El Salvador is one of 34 countries to have ratified the CRPD. The CRPD is the first international, legally-binding treaty to protect the human rights of people with disabilities. It protects many different human rights including: the right to healthcare and to informed consent in health services; the right to procreate and to obtain contraceptives; the right to education; the right to live with one's own family in the community; and many more. However, women born with disabilities are still shunned, imprisoned in their homes, sexually and physically abused, and left to live their lives at the discretion of the economic resources of the family.
In Guatemala special education and rehabilitation were started in the private sector by parents and charitable groups. Responsibility for such programs has shifted somewhat in recent years with governments sharing in program development and operation. Guatemala, Central America's most heavily populated country, offers a prime example of this shift to a more balanced public-private sharing of responsibility for improving the lives of disabled people. How one third world nation, such as Guatemala, responds to its citizens with disability may be significant for understanding disability in developing countries worldwide and could lead to a theory of social response to disability.
Estimates suggest there are almost 700,000 persons with disabilities living in Honduras, which is equivalent to 10% of the population. The 2002 survey recorded 177,516 persons in Honduras as having a disability, but the definition used was rather narrow. 68% of those covered by the census were unemployed (compared to 49% for the total population), 53% were illiterate, 44% of children with disabilities did not have access to school (compared to 8% for non-disabled children), and only 17% of people with disabilities received any kind of rehabilitation. Despite the existence of a new legal framework for disability (October 2005), there has been no genuine implementation of this law.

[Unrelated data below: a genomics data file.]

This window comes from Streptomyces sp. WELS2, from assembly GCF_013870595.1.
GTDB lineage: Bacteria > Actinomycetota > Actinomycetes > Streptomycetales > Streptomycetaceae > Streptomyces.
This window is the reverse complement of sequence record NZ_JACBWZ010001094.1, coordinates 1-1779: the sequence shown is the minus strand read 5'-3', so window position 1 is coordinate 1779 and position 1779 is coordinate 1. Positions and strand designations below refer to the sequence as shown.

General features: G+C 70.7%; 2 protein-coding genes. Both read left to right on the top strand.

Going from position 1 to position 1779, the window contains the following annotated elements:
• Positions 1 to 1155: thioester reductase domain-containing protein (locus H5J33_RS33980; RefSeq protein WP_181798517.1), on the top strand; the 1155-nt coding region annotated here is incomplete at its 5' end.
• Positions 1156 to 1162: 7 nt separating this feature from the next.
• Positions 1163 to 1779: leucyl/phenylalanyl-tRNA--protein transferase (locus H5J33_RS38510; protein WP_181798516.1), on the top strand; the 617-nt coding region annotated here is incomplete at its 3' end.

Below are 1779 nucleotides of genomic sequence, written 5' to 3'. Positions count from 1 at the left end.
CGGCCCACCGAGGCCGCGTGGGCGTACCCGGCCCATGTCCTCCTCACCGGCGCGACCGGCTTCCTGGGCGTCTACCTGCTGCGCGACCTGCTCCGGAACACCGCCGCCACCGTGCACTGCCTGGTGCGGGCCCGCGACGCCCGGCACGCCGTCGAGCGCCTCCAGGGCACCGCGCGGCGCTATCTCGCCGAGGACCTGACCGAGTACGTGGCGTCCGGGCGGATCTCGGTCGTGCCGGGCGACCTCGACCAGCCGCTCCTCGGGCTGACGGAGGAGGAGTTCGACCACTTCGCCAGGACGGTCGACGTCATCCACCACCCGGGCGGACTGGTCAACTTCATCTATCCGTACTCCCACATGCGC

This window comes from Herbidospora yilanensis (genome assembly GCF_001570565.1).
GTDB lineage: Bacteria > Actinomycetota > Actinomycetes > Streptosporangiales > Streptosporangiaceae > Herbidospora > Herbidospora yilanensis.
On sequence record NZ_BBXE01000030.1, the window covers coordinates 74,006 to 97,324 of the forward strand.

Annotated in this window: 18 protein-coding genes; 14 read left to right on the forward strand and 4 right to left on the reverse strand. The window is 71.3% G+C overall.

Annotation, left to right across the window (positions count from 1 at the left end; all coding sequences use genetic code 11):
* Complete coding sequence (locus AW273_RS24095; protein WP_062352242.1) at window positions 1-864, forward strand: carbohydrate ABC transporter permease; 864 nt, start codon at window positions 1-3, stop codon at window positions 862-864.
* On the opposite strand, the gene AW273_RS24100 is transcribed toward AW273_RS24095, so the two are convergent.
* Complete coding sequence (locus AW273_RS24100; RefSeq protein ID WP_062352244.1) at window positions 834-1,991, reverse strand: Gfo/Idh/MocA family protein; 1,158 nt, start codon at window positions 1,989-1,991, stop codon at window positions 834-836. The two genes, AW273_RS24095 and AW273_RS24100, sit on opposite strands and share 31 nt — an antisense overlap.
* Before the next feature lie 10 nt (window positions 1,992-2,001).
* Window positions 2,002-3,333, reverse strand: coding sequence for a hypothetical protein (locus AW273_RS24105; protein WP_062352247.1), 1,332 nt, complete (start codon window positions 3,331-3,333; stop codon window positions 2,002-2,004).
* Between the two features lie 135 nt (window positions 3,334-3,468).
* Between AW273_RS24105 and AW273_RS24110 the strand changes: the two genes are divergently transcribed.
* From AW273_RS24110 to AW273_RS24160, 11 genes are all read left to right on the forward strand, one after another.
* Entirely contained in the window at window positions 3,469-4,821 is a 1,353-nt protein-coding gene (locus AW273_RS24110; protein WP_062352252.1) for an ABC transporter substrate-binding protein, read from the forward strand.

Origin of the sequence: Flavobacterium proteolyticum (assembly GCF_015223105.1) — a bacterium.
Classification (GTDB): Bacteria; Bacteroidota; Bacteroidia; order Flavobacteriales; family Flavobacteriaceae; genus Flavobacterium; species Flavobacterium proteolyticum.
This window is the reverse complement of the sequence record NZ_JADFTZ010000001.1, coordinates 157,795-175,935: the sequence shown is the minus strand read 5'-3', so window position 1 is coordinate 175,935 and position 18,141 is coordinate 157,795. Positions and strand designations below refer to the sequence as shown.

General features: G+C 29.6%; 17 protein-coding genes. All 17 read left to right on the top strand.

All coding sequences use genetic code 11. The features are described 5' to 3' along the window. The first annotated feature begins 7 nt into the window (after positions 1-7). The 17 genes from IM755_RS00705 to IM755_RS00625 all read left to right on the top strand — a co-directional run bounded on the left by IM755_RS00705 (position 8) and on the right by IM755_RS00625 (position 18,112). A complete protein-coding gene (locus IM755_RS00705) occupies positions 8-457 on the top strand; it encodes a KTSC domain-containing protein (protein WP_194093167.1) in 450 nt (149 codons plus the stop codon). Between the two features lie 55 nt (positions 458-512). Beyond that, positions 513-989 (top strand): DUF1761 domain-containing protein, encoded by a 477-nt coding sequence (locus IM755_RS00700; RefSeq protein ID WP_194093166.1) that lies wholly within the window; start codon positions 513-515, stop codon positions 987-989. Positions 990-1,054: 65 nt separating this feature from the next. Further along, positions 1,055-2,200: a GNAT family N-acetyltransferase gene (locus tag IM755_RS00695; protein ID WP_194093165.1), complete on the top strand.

The main health determinant for Nicaraguans is poverty. 20% of children aged less than 5 years of age are chronically malnourished. The Nicaraguan study on disability in 2003 found that chronic conditions were responsible for 67% of disability followed by 12.2% for accidents. In looking at causes of disability 67% of blindness in Nicaragua is related to chronic conditions and old age. Other large health problems are mental health with 27.9% of the total population with a specific mental disability, 10.3% of the population over 6 years of age has some form of physical disability and 9% of deaths in women are due to cancer. In Nicaragua, Handicap International assists disability stakeholders and promotes the rights of people with disabilities. It is also involved in inclusive education and disability prevention activities (preventing diabetes in general population and preventing disability in children aged 0-5 years old).
Unfortunately, Panama does not have specific statistical studies documenting how many persons have disabilities and what type of disabilities. Until quite recently, there was virtually no accessibility for persons with disabilities in public institutions or private buildings, including places of commercial activity. In December 2002, President of Panama Mireya Mocoso signed Executive Decree No. 88 modifying Law No. 42, to strengthen the foundations of equal opportunities for persons with disabilities, particularly in the area of access to work.